Bone marrow transplantation has been shown to benefit patients with Krabbe disease and Hurler disease and some patients with late-onset metachromatic leukodystrophy if performed before onset of symptoms. Skeletal dysplasia in Hurler disease is, however, not fully corrected, and treated children with Krabbe disease may still develop manifestations such as motor difficulty (15,29). Gene therapy is also being studied as another approach to treatment (30).
cardiac disease, or cerebrovascular disease (38). Late-onset manifestations with cardiac disease with or without renal involvement can be seen even into the 6th decade, and the above cited incidence may underestimate the overall disease burden (37,39). In contrast to other X-linked diseases, the phenotype in female heterozygotes is variable, but can be associated with significant medical problems mimicking those of the classic disease seen in males (40). Hemizygotes and heterozygotes with B or AB blood type are more severely affected due to the additional accumulation of B-specific glycolipid.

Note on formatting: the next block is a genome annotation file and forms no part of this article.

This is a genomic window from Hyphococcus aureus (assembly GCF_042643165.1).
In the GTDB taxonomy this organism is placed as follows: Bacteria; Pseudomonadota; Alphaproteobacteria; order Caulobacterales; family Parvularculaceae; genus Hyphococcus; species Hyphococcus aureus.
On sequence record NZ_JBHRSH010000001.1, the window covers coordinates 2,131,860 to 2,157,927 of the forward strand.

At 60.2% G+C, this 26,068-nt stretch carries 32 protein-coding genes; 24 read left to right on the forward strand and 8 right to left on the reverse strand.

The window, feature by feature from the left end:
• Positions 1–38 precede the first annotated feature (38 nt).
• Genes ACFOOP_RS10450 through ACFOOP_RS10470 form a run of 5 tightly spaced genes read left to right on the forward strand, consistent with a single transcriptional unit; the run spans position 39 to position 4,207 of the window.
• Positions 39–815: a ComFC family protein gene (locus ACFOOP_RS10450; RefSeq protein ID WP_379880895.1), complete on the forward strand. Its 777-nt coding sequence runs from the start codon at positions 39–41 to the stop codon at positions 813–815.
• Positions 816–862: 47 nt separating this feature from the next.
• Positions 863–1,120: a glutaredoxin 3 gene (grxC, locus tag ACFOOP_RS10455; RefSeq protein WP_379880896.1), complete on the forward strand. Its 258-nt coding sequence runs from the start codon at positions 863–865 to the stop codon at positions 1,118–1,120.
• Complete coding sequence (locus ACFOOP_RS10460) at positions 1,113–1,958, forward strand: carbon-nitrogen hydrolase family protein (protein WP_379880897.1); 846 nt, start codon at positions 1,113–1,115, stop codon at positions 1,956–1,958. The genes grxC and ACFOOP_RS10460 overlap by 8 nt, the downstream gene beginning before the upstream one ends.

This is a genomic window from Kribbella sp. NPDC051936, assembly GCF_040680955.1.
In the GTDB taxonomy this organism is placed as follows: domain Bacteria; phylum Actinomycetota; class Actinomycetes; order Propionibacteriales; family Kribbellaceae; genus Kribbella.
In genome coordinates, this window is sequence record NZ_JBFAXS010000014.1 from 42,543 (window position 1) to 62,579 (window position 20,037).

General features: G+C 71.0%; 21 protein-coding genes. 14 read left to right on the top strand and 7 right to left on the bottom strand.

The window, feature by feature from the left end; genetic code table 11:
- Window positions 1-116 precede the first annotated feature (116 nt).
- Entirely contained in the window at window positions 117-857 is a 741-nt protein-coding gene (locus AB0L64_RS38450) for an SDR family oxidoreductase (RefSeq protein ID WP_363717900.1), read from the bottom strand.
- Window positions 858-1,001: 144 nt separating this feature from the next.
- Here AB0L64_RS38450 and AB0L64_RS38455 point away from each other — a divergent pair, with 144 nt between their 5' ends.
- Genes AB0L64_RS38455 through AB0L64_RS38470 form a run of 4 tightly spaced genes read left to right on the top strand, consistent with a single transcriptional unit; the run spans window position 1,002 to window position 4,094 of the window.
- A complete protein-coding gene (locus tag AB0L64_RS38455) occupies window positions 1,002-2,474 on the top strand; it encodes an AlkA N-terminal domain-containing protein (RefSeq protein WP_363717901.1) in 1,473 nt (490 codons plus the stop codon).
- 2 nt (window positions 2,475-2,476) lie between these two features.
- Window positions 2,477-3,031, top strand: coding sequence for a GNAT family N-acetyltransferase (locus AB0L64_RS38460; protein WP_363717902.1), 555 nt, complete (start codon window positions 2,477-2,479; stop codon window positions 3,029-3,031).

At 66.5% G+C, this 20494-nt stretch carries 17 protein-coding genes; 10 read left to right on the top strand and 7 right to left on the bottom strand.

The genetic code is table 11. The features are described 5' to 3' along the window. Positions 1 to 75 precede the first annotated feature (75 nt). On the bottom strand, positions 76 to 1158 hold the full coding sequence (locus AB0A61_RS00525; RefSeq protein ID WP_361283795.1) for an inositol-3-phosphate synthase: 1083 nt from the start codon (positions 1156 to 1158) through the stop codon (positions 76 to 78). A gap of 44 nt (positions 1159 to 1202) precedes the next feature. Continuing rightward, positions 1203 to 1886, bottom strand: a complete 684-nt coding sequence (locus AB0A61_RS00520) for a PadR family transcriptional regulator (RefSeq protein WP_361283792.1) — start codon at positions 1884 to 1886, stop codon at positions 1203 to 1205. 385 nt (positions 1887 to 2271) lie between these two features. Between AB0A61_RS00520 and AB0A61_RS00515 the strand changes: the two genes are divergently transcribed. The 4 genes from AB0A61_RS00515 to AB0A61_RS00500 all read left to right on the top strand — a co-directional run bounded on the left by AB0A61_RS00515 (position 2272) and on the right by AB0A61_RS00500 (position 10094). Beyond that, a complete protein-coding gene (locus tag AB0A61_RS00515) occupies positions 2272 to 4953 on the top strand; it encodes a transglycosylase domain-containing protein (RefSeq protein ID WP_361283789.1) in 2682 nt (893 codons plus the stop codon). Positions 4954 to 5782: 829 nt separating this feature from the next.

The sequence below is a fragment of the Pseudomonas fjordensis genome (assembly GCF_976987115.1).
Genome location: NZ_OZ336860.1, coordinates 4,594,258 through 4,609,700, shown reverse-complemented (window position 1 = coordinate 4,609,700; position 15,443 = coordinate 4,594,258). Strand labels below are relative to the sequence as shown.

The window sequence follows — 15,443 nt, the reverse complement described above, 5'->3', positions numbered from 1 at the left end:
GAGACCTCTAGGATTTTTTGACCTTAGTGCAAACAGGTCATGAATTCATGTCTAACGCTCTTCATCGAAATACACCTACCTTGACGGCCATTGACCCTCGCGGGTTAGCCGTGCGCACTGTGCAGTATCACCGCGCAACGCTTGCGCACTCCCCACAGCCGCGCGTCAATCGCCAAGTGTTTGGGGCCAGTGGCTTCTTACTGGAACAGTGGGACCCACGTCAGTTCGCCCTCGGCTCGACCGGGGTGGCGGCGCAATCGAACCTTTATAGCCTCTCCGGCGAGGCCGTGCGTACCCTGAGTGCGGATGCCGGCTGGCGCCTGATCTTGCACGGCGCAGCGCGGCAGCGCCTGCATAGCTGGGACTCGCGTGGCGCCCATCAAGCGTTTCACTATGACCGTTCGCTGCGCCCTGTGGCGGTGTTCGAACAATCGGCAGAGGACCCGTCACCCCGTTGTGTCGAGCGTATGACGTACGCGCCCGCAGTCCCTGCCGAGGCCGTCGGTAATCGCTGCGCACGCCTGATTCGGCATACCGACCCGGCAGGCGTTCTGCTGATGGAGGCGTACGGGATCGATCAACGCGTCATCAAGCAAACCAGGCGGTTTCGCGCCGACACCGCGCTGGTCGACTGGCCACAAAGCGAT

and tubules are seen in endothelial, perithelial, and smooth muscle cells (41,42). Glomerular podocytes, endothelial, mesangial, interstitial, and tubular epithelial cells all contain storage material. Podocyte storage causes cellular injury, followed by glomerular capillary wall thickening, progressive mesangial matrix expansion, glomerulosclerosis, and, eventually, end-stage renal disease (Figure 5-2A to C). Some patients develop hypertrophic obstructive cardiomyopathy. Storage material in arteries can lead to luminal obstruction and ischemic lesions that may, for example, be found in the brain. There is typically no clinically significant liver involvement, but morphologic studies may show Kupffer cells that have a tan appearance in H&E sections and storage that is birefringent and crystalline in frozen sections stained with the Schultz method.
endothelial cells, placental syncytiotrophoblasts, marrow histiocytes, lymphocytes, lymph nodes, thymus, lung, intestine, pancreas, pituitary, thyroid, salivary gland, skin (including sweat glands), and conjunctiva (45,46). Visceral storage material is fibrillogranular (45,46). Definitive diagnosis rests on demonstrating beta-galactosidase deficiency in leukocytes, fibroblasts, or amniocytes or on DNA analysis.